Even a species that has benefited from temperature increases in the past may be hurt by excessive warming.
Adélie penguins (Phygoscelis adeliae) have lived in Antarctica for millions of years. They are one of only two penguin species found exclusively on the continent, the other being Emperor penguins (Aptenodytes forsteri). Unlike Emperor penguins, which trek for miles to breeding colonies located in ice-covered regions of Antarctica, Adélie penguins breed solely in ice-free areas along the coast, building nests out of rocks to keep their eggs and chicks dry. Thus, rising temperatures have historically benefited Adélie penguin populations, while glacial expansion has caused the penguins to abandon breeding colonies. However, there is a limit to how much warming benefits the species.
A new study headed by Megan Cimino of the University of Delaware indicates that temperatures in Antarctica may soon become too high even for Adélie penguins, as excessive warming brought on by climate change will soon make their habitats unfit for breeding. According to Cimino, “It is only in recent decades that we know Adélie penguins population declines are associated with warming, which suggests that many regions of Antarctica have warmed too much and that further warming is no longer positive for the species.”
The most recent census of Adélie penguins shows that there are 3.79 million breeding pairs in Antarctica. For the most part, these numbers have been stable or increasing. However, Cimino’s study found that Adélie penguin populations in many breeding colonies along the West Antarctic Peninsula (WAP) have been declining over the last few decades, even though some colonies are almost 6,000 years old. These population declines are likely due to sea surface temperatures and sea ice concentrations that are outside the range of average historical conditions, a phenomenon known as novel climate. Palmer Station, an American research center in Antarctica, experienced the most years of novel climate of all areas analyzed in the study, and penguin colonies there experienced an 80% decline since the 1970s. Colonies with increasing or stable populations, on the other hand, have generally experienced stable climate conditions over the last 30 years.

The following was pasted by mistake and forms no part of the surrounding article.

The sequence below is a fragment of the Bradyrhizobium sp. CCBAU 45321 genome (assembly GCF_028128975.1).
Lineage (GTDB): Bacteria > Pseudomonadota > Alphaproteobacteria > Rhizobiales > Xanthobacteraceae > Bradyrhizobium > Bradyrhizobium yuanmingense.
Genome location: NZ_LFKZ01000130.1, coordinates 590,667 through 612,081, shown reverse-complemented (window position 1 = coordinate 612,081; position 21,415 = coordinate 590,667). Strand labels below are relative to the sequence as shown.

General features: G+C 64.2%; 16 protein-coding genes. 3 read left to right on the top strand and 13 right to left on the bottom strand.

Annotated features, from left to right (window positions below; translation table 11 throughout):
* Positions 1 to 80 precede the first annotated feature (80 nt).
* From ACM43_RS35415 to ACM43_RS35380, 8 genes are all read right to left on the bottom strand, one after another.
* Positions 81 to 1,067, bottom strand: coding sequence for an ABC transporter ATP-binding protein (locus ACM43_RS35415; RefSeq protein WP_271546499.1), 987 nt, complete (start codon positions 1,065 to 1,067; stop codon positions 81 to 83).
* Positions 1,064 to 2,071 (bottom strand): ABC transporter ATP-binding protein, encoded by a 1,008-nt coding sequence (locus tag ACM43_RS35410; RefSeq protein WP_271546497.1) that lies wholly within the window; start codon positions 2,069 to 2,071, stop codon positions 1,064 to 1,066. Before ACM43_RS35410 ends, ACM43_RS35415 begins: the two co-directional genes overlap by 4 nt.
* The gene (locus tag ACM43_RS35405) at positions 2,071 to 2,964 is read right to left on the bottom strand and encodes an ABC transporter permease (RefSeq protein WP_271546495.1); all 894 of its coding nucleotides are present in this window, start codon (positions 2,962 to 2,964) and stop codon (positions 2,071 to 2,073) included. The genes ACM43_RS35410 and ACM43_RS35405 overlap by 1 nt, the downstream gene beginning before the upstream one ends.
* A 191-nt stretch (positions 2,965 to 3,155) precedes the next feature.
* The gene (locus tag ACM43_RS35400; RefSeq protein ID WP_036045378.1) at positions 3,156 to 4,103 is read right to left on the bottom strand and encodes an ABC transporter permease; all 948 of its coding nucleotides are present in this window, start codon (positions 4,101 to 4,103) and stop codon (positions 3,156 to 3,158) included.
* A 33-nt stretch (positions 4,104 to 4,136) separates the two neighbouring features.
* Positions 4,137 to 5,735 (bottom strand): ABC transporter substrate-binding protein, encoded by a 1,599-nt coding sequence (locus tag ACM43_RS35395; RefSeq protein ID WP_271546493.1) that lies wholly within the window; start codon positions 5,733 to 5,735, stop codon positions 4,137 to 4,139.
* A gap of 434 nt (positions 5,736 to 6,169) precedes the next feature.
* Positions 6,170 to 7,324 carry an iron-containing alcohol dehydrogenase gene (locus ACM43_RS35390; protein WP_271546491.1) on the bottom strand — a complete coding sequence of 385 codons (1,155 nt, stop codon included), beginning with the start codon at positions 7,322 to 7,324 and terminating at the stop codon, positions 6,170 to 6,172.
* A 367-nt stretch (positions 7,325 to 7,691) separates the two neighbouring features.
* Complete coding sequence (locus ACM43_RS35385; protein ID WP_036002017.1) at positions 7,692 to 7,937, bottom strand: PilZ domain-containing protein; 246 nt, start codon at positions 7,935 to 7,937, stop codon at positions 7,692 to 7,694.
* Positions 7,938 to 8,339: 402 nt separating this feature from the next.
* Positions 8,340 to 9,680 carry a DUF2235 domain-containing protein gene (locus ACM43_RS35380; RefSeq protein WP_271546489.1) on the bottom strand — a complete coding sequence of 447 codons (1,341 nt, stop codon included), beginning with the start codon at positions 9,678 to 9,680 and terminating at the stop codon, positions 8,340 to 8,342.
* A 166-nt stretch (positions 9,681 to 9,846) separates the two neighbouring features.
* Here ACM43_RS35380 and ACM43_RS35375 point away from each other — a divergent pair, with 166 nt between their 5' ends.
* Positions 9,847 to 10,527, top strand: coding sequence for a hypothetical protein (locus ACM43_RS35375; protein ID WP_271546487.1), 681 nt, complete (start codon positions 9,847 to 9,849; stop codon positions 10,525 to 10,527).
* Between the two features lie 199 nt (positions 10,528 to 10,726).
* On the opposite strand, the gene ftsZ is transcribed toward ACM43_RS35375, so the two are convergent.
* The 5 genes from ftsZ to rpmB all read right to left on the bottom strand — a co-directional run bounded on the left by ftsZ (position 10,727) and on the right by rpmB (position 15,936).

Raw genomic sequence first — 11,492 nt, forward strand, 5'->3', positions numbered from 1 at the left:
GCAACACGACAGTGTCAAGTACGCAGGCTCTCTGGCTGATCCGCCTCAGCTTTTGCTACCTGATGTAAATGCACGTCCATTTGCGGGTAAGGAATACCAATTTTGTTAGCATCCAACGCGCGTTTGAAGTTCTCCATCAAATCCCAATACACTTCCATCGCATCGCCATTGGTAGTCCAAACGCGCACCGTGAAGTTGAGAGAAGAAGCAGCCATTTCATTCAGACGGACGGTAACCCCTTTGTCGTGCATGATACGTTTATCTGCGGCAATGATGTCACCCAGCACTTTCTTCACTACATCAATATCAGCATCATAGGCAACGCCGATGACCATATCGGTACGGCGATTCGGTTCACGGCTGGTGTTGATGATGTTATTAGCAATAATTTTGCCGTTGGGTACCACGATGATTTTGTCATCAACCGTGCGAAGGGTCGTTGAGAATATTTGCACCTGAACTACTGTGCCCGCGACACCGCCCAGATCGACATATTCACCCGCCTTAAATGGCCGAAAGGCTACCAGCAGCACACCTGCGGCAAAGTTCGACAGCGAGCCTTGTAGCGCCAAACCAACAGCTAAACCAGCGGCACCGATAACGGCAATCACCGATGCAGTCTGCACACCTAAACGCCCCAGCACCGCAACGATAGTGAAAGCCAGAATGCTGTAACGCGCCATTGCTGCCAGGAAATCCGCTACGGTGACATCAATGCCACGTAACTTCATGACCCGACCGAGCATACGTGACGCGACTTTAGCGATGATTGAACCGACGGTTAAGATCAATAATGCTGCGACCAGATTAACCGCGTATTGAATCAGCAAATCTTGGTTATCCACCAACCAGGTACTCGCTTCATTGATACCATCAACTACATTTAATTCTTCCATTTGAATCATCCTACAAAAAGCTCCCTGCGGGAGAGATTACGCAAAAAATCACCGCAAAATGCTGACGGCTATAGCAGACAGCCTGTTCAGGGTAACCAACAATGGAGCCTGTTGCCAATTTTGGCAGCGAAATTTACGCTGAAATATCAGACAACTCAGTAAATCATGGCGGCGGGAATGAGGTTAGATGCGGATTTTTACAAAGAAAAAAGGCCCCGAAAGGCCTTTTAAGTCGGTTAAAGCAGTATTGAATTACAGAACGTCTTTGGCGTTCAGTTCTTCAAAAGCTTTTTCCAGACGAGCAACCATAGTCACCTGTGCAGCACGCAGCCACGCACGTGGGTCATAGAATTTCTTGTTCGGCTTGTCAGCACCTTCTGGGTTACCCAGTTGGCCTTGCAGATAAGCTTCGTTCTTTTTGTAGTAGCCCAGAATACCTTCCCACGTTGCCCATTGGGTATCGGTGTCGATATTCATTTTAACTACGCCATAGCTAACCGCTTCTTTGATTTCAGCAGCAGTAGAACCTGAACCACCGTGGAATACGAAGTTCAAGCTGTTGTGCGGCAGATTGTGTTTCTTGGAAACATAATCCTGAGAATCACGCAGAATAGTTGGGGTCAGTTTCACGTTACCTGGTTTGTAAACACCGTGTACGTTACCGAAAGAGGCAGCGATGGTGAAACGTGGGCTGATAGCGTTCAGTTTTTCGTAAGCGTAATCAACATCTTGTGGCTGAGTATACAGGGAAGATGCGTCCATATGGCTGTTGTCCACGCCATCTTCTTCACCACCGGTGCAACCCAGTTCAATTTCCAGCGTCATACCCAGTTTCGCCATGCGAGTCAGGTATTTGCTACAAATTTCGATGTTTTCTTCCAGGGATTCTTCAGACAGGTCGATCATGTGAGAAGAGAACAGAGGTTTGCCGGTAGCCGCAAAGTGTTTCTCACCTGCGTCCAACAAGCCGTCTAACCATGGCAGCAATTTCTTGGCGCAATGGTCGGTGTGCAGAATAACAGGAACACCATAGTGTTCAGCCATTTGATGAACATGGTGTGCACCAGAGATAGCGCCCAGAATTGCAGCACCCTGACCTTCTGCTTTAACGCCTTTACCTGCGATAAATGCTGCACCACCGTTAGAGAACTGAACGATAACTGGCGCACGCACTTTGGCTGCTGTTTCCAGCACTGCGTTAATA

Areas outside of the WAP may soon experience novel climates as well, resulting in diminished penguin populations throughout Antarctica. In the study, Cimino and her researchers analyzed Adélie penguin population trends from 1981-2010 using satellite imagery and field survey data. They also looked at global climate model projections from 2011-2099 to determine how the populations would be affected in the future. Their findings reveal that if current climate trends continue, Adélie penguins across the continent could see a mean population decrease of 36% by 2060 and a decrease of 58% by 2099.
Climate change will primarily affect the penguins’ nesting and food sources. For example, one major component of the penguins’ diets, Antarctic silverfish (Pleuragramma antarcticum), has experienced declines in the WAP coinciding with several years of novel climate. Populations of Antarctic krill (Euphausia superba), another staple in penguin diets, may soon be diminished as well if temperatures become too high.
Furthermore, novel climates can cause an increase in precipitation, and large puddles formed by melting snow or ice can drown penguin chicks. Cimino told Natural Geographic, “Rain and puddles are bad because eggs can’t survive when they’re lying in a pool of water. Chicks that don’t have waterproof feathers can become wet and die from hypothermia.”
Fortunately, the researchers found several refugia, or safe havens, for Adélie penguins after 2099. If current projections hold true, penguin populations will likely decline at northerly latitudes by the end of the century, but the species could still breed in the Amundsen and Ross Seas, as these areas maintain generally stable climate conditions. In fact, the oldest known Adélie penguin colony is located in the Ross Sea and was first used for breeding 45,000 years ago.
Still, Cimino stresses the importance of protecting penguins from climate change. As she explained to Phys.org, "Studies like this are important because they focus our attention on areas where a species is most vulnerable to change. The results can be used for management; they can have implications for other species that live in the area and for other ecosystem processes."